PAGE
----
Marion R. Anderson
Tribute to retiring faculty member Marion R. Anderson, professor of music, by his colleague James P. Parakilas, James L. Moody Jr. Family Professor of Music
When Marion Anderson came north from South Carolina and Florida, via Amsterdam, to begin his graduate work at Yale, he probably didn’t expect that he would keep moving north and spend his career in northern New England. But having found himself unexpectedly in Maine, he apparently decided he could expect the unexpected from others. As a Southern gardener, for instance, he would expect okra plants to grow in Maine, and year after year they, no doubt to their own great surprise, produce their pale tropical flowers and succulent pods for him in the brisk Maine summer.
Marion has always treated his students at Bates more or less like his okra plants. They’ve never sung before? Fine, he’ll say, sing a cappella, dodecaphonic Stravinsky — and love it. They do. Hate opera? Fine, listen to Wozzeck. Don’t just listen to it; don’t just watch it; open the score and figure out how Berg has put the music together and then watch and listen again. Under the irresistible sunburst of his enthusiasm, their enthusiasm blooms. They never forget their musical conversions at his hands.
For a generation of Bates students, musical life here began at Convocation, watching and listening as Marion conducted whatever chorus of elder students he could coax together for the occasion. Musical life might go on to mean singing Bach or Byrd in his College choir, his chamber singers, his Chapel singers. It might mean hearing him play Couperin or Bach on the harpsichord, Messiaen or Bach on the glorious Helmut Wolf organ he persuaded the College to have built in the Chapel. It might mean learning how Cage goes/doesn’t go with Cunningham in his first-year seminar on music and dance. Students who study music theory here have been likely to meet Marion at the beginning of that road and again in the final semester of it.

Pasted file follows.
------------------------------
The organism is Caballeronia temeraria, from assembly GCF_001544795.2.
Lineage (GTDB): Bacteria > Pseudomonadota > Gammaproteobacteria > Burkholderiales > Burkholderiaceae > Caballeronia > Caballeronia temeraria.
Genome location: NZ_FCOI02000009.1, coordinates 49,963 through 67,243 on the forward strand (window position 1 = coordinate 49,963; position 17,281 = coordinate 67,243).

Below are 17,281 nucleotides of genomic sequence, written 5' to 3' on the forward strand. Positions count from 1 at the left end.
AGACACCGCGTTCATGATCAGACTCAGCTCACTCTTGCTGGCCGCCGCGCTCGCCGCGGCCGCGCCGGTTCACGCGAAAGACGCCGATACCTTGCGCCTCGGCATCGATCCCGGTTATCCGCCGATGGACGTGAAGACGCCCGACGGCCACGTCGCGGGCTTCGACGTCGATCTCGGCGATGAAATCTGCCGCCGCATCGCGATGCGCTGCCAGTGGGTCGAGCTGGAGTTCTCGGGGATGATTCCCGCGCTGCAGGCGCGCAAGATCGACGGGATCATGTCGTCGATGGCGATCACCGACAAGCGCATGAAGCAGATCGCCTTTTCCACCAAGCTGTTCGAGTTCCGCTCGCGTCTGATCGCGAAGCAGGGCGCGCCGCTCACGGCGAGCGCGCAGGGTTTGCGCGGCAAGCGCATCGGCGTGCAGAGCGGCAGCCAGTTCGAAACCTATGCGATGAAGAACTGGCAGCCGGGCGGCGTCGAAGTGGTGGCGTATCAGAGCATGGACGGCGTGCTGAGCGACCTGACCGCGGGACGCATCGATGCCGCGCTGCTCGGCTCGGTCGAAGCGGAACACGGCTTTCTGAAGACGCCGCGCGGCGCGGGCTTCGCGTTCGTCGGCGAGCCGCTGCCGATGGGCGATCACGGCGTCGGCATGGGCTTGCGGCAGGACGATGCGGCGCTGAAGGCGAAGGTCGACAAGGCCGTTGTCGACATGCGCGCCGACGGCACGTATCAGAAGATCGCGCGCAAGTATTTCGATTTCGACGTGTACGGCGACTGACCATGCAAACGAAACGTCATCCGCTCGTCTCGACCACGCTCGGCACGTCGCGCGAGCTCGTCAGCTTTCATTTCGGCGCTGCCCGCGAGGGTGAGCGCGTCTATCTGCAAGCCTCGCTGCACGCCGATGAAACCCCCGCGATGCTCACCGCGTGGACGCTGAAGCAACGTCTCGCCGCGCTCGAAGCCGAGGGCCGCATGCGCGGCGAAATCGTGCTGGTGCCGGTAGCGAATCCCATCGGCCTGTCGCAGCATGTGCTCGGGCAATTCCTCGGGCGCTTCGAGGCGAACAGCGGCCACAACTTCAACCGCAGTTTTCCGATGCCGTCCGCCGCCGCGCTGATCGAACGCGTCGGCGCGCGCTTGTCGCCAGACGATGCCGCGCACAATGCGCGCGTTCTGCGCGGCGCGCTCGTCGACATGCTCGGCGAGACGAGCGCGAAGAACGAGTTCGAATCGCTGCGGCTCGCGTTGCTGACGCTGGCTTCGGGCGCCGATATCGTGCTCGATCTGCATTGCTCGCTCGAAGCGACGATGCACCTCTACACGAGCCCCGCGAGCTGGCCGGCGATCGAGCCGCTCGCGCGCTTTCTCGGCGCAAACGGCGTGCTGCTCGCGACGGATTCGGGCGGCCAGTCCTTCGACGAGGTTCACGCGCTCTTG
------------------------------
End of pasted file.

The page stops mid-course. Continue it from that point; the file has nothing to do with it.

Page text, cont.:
That road is here because he laid it out and paved it. President Reynolds hired him in 1969 to accompany the College choir, but more importantly to begin the creation of a music department. Back then, when he was fighting against considerable resistance to get a single course in music theory approved, Marion would not have expected one day to see a full-fledged theory program here, or a choice of two professional composers for students to study with, or lessons being given on instruments from banjo to sitar, or a steel pan ensemble fighting with a Javanese gamelan for rehearsal space in a magnificent if overcrowded arts center. But then, neither did he ever expect, I’m sure, to become the chair of the Curriculum and Calendar Committee and sit in judgment on other people’s improbable projects.
I doubt Marion ever expected to conduct the Bates orchestra. But when the need arose, he got those okra plants to bloom too. He never expected — and certainly never wanted — to become chair of the music department. Like the rest of us, he was happy to leave that in Ann Scott’s capable and willing hands. But in the last two years the College has needed him to be the chair, and he has done more than swallow his reluctance and keep things running. He has taken on whatever wasn’t working and made it better.
Above all, at a time of tremendous change in the history of this department, he has considered what the study of music should mean now for this college and its students, and he has set on our departmental stove a gumbo in which his favorite old musical okra will swim happily with a lot of ingredients he never expected to be championing just a few years ago.
Everyone at the College can join his music department colleagues in thanking Marion for the music he has brought into our lives, for the respect and devotion he has unfailingly shown to both students and colleagues, and for the wisdom with which he has served the department and the College in the brief Maine summer of his 35 years here.